But they did that because in technology, if you just acquire another company and bolt it onto yours, you can say that you have the functionality, but it's not integrated. It's integrated, but it's not natively embedded in the core product.
It doesn't work with everything else seamlessly. And it becomes difficult to manage and maintain.
And I still see this today where we have competitors. So Celonis is actually creating a new market space and we're seeing competitors going out and purchasing the pieces of technology that they don't have.
So that they can say, they can do what we do, but the reality is that they can't. So they would have to go back to the drawing board and rebuild that code in the core product for it to have the same level of robustness.
I think that it was impressive to see the commitment that Sprinkler had made to the quality of the product that they were developing in the core. They were acquiring the know-how, but they were building out a very robust core product, which made the product much more scalable.
And the end of the day, it delivered a better offering to the end customers. But it, also took a more significant investment and the return on the investment took longer.
There were probably, sometimes 6, 8, 10, or 12 months before we really saw the benefits of the acquisition. So those are hard decisions.
In those cases, the sales team came over initially as overlays, as specialists. So they were helping. So there were times when they continued to sell the standalone product separately.
And then, eventually, those customers reported to the new platform when it became integrated with the mothership. So you had a team that continued selling to their legacy customers while we developed a new product.
To successfully transition to the company, number one is the manager connection. Because the reason people leave the most common reason why people go is because of the manager. So the manager of the acquiring company must connect with those individuals that are joining. People need to understand what it is that they're responsible for.
Next is connectivity. People are so connected today and are so reliant and dependent on their communication systems, and connectivity, if you don't get it right, if you don't help those people to get connected to their new environment, that can be very detrimental.
And then I think; obviously, things just helping them to get people to connect socially, colleagues, buddy programs, there's a variety of things that we've done to help people that are coming into the organization feel like they're a part of the team and a part of the family.
So anything that you can do in that regard.
For us, it's cultural. It's a core value for us. Our number one company value is we live for customer value. And there's a self-serving reason for that. It's because we know that when customers are successful with our product, we have lots of opportunities to expand the relationship.
And so, there's a real vested interest for us and for the customer in their success. And clearly, I think that's a cultural aspect, but there's also a real business driver there.
Organizationally, you got to make sure that you have the resources to be able to provide the level of support that they need. We've recently made significant investments in really helping to enhance what we call our CVG, the customer value group.
And within the customer value group, you have customer value managers who are like your success managers. And then also more technical resources that are available, that can be contracted for either professional services or customer value architects that are there to be able to basically help drive adoption and to help get the value out of the solution.
I think management commitment, culture management commitment, and then I think another big part of it is the communication from leadership. One of the things that I think has been inspiring for our company, for our people has been to actually hear from customers.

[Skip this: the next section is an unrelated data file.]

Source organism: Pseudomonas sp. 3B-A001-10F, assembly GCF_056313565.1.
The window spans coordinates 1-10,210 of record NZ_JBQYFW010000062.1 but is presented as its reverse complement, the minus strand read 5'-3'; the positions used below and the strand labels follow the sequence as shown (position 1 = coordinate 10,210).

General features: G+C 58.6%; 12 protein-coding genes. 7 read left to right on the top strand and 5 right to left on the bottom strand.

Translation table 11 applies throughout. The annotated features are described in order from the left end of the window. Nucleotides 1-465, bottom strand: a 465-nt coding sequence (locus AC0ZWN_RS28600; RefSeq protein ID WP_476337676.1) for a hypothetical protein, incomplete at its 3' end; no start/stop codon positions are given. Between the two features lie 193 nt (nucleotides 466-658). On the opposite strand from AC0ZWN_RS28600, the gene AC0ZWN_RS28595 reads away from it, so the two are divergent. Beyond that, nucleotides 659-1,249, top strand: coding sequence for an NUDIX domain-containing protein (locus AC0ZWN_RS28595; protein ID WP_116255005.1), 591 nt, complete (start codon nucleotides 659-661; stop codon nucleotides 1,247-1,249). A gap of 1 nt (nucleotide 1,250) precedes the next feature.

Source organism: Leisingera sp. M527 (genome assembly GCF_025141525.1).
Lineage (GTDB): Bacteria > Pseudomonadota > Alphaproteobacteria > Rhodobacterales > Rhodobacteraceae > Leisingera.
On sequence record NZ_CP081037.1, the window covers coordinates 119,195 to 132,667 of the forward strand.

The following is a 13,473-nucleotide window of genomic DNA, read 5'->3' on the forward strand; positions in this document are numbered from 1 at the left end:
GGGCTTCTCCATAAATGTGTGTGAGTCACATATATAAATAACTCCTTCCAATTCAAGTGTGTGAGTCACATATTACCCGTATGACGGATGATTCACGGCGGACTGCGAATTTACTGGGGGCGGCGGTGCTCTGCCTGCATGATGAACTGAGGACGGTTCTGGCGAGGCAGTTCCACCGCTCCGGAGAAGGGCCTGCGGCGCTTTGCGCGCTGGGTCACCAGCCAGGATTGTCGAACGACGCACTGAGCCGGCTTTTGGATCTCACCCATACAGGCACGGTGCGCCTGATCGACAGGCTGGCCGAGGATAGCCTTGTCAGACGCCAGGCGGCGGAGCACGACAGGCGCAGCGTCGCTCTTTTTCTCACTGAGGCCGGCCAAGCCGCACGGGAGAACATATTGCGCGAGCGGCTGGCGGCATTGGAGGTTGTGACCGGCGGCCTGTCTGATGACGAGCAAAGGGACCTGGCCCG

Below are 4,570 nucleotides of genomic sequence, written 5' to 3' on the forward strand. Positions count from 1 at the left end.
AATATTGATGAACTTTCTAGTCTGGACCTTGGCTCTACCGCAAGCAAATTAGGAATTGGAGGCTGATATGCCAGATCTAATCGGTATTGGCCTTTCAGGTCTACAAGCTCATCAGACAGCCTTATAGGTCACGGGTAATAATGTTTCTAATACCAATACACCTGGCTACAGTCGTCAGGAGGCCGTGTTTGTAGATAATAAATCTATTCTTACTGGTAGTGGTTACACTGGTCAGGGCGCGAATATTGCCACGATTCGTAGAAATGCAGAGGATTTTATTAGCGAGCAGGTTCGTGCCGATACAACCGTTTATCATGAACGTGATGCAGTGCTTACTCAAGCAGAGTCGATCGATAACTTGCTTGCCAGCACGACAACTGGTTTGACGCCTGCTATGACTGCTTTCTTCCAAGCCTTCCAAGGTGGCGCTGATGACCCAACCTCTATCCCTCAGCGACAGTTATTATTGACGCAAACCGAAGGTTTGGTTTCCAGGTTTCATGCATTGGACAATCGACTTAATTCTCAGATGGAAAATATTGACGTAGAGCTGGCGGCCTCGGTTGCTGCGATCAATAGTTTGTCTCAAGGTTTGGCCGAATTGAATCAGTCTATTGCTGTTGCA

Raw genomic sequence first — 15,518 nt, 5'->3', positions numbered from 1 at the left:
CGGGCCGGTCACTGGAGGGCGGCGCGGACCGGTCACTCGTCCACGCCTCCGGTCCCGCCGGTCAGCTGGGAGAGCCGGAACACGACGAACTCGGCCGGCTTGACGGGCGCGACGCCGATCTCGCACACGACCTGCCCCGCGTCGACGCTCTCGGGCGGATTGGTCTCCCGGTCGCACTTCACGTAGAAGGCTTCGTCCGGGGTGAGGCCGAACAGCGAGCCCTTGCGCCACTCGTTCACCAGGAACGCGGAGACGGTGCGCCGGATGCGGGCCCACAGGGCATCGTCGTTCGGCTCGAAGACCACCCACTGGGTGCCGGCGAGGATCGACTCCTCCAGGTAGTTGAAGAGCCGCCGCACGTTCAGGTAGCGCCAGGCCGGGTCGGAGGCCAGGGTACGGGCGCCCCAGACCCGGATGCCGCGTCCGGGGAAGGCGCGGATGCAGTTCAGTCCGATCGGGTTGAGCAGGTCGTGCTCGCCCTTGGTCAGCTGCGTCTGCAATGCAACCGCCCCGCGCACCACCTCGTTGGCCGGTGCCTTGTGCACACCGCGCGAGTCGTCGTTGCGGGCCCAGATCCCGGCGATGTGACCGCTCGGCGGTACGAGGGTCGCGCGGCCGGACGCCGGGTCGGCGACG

Logos is a great idea. We've done contests for customer success stories.
So we've had customer value managers responsible for trying to collect customer success metrics. And so, we've done some sort of fun competitions.
Because customer success isn't necessarily automatic, it's not something that customers volunteer for, and they call you and tell you how much they love your product. And I want to share with you some amazing metrics and business improvements we achieved from doing business with you. That doesn't happen very often. And so, it takes a concerted effort where we need to go in and ask.
I've found customers forget what it was like before they had your product. Unfortunately, it doesn't take them long to forget. Because now they're living in this new world and doing this new thing and they've got this new process. And sometimes, they lose sight of the benefits they're achieving.
And so, I think it helps to have somebody that's there to help. We call it mining for metrics. So it's let's get in there and ask because once you do that, once you develop these success stories for the customer, now you're giving them content that they can use internally.
Mining takes a little bit of work. You got to swing the pickaxe and dig it out. And I think if you can encourage your people to do that, sometimes it can be anecdotal, it can be a story and it should be a story.
But I think that if you're working with a cooperative customer and you're working with somebody that is motivated to work with you, and we mentioned the concept of champions, I think it's extremely important for you to not only have champions to win the business, but you need champions to keep the business.
And one of the ways that you keep the business is by being able to dig out those success stories.
This is a very common mistake. You think that just because the person that helped you to win the business is going to be the same person that's going to help you to expand the business.
And that's not necessarily the case, today people are changing jobs, and there's mobility. So we see it time and time again, where the person or people that really helped us to win the business. We're now dealing with new people and we basically have to develop them, almost start over in terms of the process of developing them into champions, into people who want this to succeed.